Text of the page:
The Joy of batting: young Bangladesh player delights with impressive series against Ireland

With a surname like his you’d be inclined to think that the latest Bangladesh prodigy owes it to the game to be one of its great entertainers.

But Mamhadul Hasan Joy, who was instrumental in the country’s Emerging Players’ 4-0 win over Ireland Wolves in their one-day series, scoring a century and two fifties in the quartet of matches completed, is more likely to thank you if you call him “The Wall”.

A year after scoring the first hundred by a non-Indian in an Under 19 World Cup semi-final, which carried his team into a final – and victory – against the country the original wall Rahul Dravid coached, he has once again found some form, producing almost a one-man masterclass to defeat the tourists.

His 123 on Sunday – a maiden List A century that ensured a five-run victory for the hosts – was his highest and fastest knock of the series, coming off 135 balls with nine fours and three sixes. His other scores of 66 and 80 came off 95 and 135 deliveries respectively suggesting that he won’t win an IPL contract any time soon but he will probably be of far more value to his country, still reeling from humiliating home defeats by an under-strength West Indies, should he turn out, in the not too distant future, drop anchor at Test level.

It was a similar kind of watchful knock that helped Bangladesh reach the final of the U19 tournament in South Africa, as he spent 127 balls over the century that knocked out New Zealand.

The Kiwis had become a favoured opponent: in a five-match series against them in the South Island just three months earlier he had hit one unbeaten hundred and fallen short of another by what Ian Smith would call “the barest of margins”.

Not only that, he showed he was capable of learning from past mistakes.

“I was confident that I will be amongst the runs against New Zealand… because I had scored a hundred and made a 99 against them before,” he recalled after the six-wicket win. “Missing that hundred made me realize that losing your head can make you pay, so I was very careful against them. I tried doing it with singles this time.”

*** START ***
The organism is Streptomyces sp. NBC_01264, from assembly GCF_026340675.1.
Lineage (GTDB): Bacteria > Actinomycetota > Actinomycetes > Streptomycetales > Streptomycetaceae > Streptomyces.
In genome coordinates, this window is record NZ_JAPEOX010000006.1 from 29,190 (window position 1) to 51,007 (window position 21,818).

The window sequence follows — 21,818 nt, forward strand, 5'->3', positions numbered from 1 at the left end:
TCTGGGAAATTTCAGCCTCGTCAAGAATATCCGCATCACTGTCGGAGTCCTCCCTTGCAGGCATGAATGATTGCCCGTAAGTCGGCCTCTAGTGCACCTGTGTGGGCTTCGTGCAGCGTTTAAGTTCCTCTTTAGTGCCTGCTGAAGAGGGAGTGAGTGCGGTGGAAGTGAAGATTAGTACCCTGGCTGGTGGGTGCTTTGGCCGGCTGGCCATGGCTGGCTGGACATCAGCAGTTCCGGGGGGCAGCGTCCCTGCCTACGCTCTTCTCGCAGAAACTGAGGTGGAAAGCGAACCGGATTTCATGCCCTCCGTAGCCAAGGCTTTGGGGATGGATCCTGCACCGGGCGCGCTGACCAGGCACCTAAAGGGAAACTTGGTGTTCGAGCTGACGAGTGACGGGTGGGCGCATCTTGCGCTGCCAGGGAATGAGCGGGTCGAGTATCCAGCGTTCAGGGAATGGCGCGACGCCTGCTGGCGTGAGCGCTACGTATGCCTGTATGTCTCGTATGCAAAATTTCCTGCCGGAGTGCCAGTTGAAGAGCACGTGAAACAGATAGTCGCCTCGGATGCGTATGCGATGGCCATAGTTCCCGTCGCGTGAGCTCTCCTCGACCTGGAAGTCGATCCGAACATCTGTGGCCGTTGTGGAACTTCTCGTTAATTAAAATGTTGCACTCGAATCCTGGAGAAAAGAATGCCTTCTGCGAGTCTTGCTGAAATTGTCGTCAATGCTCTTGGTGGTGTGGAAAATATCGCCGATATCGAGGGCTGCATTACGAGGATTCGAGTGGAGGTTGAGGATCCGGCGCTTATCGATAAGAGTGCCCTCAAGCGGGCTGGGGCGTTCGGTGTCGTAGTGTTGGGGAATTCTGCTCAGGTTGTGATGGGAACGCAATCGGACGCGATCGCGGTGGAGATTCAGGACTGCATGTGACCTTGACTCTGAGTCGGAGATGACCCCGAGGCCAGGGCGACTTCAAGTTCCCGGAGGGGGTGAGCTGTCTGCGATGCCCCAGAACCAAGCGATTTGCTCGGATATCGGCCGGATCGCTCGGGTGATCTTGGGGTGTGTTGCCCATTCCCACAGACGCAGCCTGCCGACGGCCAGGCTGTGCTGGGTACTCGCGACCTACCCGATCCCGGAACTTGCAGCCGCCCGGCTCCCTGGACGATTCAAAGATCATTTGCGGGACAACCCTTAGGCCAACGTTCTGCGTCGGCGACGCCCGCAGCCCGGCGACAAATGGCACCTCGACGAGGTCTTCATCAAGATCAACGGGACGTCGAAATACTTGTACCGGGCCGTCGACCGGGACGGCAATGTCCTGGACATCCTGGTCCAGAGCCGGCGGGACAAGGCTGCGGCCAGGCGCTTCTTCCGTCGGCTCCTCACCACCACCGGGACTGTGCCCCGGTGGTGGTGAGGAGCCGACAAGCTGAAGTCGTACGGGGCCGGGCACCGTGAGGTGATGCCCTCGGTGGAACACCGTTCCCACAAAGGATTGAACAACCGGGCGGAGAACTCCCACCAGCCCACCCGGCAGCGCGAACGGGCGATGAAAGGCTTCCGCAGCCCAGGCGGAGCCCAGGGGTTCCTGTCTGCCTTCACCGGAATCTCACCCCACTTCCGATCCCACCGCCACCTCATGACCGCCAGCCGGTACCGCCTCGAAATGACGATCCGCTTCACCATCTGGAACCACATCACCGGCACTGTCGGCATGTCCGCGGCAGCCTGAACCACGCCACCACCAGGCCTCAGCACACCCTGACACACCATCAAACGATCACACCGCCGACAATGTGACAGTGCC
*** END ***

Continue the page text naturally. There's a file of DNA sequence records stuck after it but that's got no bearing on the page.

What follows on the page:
In truth, the singles gave way finally to a lofted sweep for four that got him to three figures but even with the game more or less in the bag, he chastised himself for getting out the next ball.

“The team wanted me to stay there till the end, but I ended up playing a rash shot,” Joy, who bats with a slightly open stance and, like Steve Smith, has a pick-up towards gully, said. “At that point, I just wanted to finish the game as quickly as possible, and a wrong choice of shot ended my innings. I should have taken a different shot option and relished the opportunity to stay not out while the winning runs were hit.”

Joy’s hunger and desire for runs was forged after he was largely ignored by older boys when he tried to join their games of tapeball cricket in the streets of Chandpur, a district of Chittagong.

The 20-year-old told Cricbuzz last year: “I used to play tapeball cricket from a very young age, but unfortunately didn’t get any batting due to the elders in the locality. I just wanted to show everyone I could bat.”

The son of a banker, it was an uncle whom Joy thanks for convincing his father that he could take up cricket as a career, a “totally unexpected development”.

“I’m still surprised how it turned out,” he explained.

“I was 13 when I started my journey, after my uncle requested my father to let me join BKSP [the biggest sports institute in the country]. After coming back from my uncle’s, I joined the Chandpur Clemon Cricket Academy and trained for two years to get admitted in BKSP, which I managed to do at the end of 2014.

“Although my parents were apprehensive initially, they started encouraging me later.”

Dravid once said: “Experience is not playing more matches, experience is learning from the matches you play.”

On that basis, Joy, awarded player of the series against the Wolves, 00looks set to give a great deal of, well, joy to one of the most enthusiastic fan followings in the world.